For anyone who has ever attempted to wrap their mind around quantum mechanics, it’s far from an exact science — by its very nature. The potential it holds for computing though is astronomical because, in theory, a quantum computer would be able to perform computations far faster than traditional computers — potentially millions of times faster than consumer hardware and thousands of times faster than even supercomputers, opening up all sorts of exciting possibilities.
The only problem is that quantum computing is still in its infancy and even if someone were to make an effective one to replace our everyday computers tomorrow, there’s very little software to run on it.
Microsoft is looking to fix that age-old chicken and egg problem by encouraging development now. Once the software has been written, it can be run on the quantum computing simulator to see how it operates. It won’t work entirely like a real quantum computer — it is a simulator after all — but it should give would-be developers an idea of how effective their quantum application is.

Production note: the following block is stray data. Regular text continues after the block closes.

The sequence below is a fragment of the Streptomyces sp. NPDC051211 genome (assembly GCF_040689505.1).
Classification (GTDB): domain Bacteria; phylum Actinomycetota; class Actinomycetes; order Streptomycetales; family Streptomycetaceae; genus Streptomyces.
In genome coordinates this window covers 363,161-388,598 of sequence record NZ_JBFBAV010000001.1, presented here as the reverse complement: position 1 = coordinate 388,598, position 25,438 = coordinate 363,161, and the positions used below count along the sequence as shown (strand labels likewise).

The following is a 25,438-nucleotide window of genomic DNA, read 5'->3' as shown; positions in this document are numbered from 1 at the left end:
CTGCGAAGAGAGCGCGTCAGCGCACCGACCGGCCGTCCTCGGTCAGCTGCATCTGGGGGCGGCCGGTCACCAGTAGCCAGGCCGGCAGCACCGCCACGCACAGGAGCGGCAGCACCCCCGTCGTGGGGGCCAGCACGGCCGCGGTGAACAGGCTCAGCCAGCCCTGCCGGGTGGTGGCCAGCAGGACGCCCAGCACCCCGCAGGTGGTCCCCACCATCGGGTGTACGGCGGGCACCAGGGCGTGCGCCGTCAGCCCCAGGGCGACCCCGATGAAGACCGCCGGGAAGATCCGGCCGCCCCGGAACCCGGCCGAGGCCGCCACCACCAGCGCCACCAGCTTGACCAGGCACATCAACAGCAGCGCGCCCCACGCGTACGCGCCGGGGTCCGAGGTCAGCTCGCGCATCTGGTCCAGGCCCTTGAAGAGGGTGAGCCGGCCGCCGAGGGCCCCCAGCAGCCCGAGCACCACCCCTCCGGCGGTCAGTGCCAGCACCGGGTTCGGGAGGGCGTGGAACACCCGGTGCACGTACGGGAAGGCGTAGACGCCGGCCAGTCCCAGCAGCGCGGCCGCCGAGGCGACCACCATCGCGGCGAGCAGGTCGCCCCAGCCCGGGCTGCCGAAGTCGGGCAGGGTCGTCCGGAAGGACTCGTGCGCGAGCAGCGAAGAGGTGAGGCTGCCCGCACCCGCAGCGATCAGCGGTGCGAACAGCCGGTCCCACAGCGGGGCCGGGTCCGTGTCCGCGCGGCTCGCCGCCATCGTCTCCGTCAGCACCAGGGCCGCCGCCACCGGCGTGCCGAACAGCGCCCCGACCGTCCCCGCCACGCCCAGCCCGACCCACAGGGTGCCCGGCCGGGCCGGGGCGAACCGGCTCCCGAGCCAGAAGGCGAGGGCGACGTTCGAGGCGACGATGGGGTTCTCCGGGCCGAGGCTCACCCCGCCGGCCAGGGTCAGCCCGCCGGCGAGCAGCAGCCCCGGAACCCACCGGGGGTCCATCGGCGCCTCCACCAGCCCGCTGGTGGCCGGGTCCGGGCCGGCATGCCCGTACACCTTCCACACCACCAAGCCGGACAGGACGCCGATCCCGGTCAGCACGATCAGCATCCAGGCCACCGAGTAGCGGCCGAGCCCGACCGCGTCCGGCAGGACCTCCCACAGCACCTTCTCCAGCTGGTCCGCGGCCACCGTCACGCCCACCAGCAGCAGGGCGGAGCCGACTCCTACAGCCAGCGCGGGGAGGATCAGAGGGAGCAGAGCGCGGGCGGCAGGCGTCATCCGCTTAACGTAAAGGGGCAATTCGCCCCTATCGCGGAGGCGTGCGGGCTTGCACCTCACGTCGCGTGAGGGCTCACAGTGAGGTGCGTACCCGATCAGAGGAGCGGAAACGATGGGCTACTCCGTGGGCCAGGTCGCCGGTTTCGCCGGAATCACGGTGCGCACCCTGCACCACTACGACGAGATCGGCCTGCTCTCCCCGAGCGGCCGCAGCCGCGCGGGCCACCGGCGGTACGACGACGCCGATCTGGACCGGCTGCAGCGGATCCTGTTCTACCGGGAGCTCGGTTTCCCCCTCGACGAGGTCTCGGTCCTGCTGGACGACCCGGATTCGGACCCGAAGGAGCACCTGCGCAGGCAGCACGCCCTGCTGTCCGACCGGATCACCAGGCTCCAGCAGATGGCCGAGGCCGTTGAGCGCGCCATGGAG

For anyone looking to develop something that requires more processing power, Microsoft is also offering Azure-based cloud processing to aid in the simulation, though that’s where the “free” part of this developmental kit ends. Still, for those just looking to poke around the idea of quantum computing, Microsoft is providing a ton of documentation to help you get started, as OnMsft explains.
For those already familiar with other programming languages though, Microsoft doesn’t think working with its Q# language will be too difficult to get their head around.
“What you’re going to see as a developer is the opportunity to tie into tools that you already know well, services you already know well,” it said in a statement. “There will be a twist with quantum computing, but it’s our job to make it as easy as possible for the developers who know and love us to be able to use these new tools that could potentially do some things exponentially faster – which means going from a billion years on a classical computer to a couple hours on a quantum computer.”
- Quantum goes open source as Microsoft expands Q# programming language
- It’s not time travel, but scientists can turn back clock on a quantum computer
- Are we living in a simulation? This MIT scientist says it’s more likely than not
- Surface, Windows, and everything else Microsoft skipped at Build 2019
- Epic Games is offering $100 million to game developers with no catch